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Dedicated Fuel Station Volunteers Keep AirVenture Running
By Barbara A. Schmitz
July 30, 2021 – Tradition. It’s what brings Orrin Howard and Lorraine Schram back every year to EAA AirVenture Oshkosh to volunteer and work at the fuel station. The two combined have volunteered for the fly-in convention for 101 years and were awarded for their efforts with service awards on Thursday.
“These two have been very dedicated volunteers, and between them have over 100 years of dedicated service,” said Volunteer Chair Judy Knight. “They have been such a joy to work with.”
Each morning, Orrin, 86, and Lorraine, 83, man the fuel station, located in Camp Scholler, after which Lorraine goes to volunteer in Vintage, thankful for its air conditioning. But Orrin, EAA 170123, usually stays at the fuel station for the afternoon shift, too.
Orrin’s father volunteered at the AirVenture fuel station many years ago, and when he was not able to help anymore, Orrin and his wife took over. Even after his wife died, Orrin kept coming back and volunteering. In fact, he has volunteered for 52 years, and close to 30 of those years were at the fuel station.
Orrin’s nephew, Bobby Howard, of Pleasant Prairie, Wisconsin, plans to keep volunteering at the fuel station a family affair. He said that when his uncle can no longer do the work, he plans to take over. He’s been at every fly-in convention, too, since the Rockford days.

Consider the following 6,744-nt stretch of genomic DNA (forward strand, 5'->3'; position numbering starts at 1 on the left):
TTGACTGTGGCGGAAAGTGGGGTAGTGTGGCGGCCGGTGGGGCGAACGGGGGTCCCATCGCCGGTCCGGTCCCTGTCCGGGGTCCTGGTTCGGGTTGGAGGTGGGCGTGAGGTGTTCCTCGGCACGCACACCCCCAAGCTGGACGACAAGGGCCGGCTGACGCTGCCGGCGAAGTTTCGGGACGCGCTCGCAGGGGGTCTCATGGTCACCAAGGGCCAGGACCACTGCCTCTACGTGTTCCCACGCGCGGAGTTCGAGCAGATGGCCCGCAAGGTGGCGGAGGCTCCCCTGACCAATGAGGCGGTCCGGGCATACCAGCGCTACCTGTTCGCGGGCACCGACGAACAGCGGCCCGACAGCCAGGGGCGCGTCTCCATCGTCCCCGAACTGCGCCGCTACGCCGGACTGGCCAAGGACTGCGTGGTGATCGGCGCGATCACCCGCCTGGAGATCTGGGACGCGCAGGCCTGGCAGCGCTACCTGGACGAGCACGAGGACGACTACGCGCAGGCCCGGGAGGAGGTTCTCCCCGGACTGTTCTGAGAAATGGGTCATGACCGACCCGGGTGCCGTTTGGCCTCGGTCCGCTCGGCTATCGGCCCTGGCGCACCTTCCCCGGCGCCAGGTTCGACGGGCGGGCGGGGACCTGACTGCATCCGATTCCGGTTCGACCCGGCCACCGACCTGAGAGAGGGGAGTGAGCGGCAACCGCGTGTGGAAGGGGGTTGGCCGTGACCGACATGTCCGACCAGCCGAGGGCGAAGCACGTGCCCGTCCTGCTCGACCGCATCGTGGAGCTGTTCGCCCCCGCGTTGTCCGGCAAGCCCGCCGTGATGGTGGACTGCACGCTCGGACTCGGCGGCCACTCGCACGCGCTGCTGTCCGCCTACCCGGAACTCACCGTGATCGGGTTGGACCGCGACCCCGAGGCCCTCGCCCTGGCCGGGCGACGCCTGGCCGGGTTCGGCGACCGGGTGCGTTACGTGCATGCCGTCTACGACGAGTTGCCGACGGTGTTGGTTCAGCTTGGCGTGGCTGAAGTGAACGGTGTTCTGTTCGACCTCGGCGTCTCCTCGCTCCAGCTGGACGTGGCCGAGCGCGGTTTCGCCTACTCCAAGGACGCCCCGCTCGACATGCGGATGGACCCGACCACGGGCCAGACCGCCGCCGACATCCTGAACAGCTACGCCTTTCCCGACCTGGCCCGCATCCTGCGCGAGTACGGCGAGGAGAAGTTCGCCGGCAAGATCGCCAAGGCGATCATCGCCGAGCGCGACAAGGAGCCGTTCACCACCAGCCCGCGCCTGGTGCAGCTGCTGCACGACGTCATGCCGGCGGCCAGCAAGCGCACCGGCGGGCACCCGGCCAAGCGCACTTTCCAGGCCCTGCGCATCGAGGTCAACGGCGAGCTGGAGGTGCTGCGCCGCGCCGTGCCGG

Lorraine said she came to AirVenture with her husband and first volunteered in flowers. Even her husband’s death 25 years ago didn’t stop her from coming back and volunteering. This is her 49th year of volunteering.
Orrin said he has been attending the fly-in convention since he started going with his parents when the convention was held in Rockford, Illinois. He’s volunteered at “the shop, the museum, all over.”
After both of their spouses died, Lorraine and Orrin became a couple and have continued their volunteering traditions. They live in Lone Rock, Wisconsin, and started volunteering this year the week before the convention.
The people are what always bring them back each year to Oshkosh. “This is such a good group,” Lorraine said. “Plus, in fuel, we get to meet a lot of people from different areas.”
Orrin agreed. “The nice thing about this job is that we meet everybody since they need to have fuel.”
That’s for certain. On an average day before the convention, they pumped 800 gallons a day. But during the convention they pump twice that daily, servicing about 1,600 Gators, golf carts, and scooters.
But one of Orrin’s favorite “customers” was EAA Founder Paul Poberezny.
“He would come and sit in the chair with me to talk, or ask for gas for his electric golf cart,” Orrin said laughing. “He’d get such a kick out of that.”
The two said they plan to be back and volunteer next year, unless their health doesn’t permit it. Orrin said he has lung problems and can’t walk far. Previously, Lorraine broke her hip and then fell in her camper this week, which is giving her some pain.
They said they particularly enjoyed being back this year and seeing people, something they did little of during the pandemic. Many people know their names and they’ve become friends after so many years. And that’s no surprise to the couple.
Lorraine said, “People here are so friendly, and we all share the same passion.”